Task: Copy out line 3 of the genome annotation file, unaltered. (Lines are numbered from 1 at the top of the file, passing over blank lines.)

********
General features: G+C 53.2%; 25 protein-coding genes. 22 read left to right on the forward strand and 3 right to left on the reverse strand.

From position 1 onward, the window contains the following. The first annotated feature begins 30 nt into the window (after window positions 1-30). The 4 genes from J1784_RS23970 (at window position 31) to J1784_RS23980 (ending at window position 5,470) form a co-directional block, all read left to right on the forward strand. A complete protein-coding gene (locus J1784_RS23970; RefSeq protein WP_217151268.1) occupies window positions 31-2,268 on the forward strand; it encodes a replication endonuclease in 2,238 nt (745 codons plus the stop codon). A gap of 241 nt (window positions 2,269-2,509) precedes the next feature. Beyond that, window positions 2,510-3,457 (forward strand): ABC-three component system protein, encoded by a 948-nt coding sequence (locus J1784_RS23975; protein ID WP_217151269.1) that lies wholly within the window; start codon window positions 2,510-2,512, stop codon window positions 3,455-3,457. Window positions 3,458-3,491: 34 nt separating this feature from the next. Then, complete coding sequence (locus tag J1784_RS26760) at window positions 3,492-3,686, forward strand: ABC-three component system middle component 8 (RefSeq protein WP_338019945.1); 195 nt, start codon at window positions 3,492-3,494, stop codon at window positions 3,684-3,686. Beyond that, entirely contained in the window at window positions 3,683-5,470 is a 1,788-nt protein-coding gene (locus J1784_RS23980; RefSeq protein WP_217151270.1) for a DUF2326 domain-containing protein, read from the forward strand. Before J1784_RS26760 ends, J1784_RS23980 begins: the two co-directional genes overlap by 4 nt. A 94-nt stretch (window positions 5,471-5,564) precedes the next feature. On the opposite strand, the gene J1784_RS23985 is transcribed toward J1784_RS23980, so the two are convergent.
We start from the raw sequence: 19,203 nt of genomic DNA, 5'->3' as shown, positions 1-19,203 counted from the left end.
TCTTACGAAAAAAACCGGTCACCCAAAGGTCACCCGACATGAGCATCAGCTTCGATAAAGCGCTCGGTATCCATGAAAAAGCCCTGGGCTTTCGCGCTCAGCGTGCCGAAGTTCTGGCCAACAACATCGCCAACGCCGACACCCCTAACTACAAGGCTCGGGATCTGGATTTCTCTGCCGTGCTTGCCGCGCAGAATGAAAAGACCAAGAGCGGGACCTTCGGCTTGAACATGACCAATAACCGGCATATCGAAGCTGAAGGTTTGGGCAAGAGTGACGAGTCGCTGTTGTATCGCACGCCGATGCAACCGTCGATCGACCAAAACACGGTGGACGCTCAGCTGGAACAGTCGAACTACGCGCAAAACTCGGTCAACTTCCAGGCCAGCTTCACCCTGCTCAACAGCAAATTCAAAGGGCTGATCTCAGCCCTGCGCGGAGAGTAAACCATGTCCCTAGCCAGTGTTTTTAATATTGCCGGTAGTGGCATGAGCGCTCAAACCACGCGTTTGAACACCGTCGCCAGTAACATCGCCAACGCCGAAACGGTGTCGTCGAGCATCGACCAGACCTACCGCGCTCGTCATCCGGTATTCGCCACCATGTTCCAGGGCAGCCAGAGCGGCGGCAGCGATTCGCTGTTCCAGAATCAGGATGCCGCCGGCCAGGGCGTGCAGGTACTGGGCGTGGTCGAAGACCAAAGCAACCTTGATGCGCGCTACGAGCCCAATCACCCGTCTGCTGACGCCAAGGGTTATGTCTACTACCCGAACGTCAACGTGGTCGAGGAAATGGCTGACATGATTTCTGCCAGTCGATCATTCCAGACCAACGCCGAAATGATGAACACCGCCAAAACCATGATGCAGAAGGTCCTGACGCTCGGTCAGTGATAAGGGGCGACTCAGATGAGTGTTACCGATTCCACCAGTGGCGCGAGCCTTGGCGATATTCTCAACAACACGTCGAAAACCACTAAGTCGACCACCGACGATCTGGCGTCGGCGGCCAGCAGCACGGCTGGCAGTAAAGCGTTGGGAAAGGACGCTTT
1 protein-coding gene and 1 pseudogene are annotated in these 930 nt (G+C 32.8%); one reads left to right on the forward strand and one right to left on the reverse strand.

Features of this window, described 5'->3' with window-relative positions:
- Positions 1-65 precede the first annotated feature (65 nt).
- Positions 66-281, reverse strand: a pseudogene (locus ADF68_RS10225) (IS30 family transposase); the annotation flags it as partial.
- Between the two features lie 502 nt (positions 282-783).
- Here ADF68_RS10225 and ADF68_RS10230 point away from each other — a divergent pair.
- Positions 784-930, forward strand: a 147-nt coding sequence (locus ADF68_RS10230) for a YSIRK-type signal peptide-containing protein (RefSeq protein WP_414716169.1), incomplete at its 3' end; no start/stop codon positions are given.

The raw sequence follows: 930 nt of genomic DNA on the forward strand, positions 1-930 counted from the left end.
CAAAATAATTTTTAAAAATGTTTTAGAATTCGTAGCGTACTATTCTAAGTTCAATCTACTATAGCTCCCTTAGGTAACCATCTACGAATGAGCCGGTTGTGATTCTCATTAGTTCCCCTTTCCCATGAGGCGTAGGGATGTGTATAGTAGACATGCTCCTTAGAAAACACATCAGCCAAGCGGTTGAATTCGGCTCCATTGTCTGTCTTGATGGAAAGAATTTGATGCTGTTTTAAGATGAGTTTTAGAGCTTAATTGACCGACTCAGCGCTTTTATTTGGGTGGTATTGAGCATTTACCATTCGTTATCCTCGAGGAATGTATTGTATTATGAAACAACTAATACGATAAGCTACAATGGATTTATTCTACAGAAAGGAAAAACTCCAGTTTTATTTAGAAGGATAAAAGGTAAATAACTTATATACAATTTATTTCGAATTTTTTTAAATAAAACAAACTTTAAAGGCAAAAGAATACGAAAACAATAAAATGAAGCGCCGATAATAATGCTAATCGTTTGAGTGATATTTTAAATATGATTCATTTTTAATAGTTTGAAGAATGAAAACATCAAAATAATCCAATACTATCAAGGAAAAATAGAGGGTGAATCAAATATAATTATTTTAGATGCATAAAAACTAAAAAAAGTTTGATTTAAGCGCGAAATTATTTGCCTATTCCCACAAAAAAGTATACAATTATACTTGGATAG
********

We start from the raw sequence: 19,203 nt of genomic DNA, 5'->3' as shown, positions 1-19,203 counted from the left end.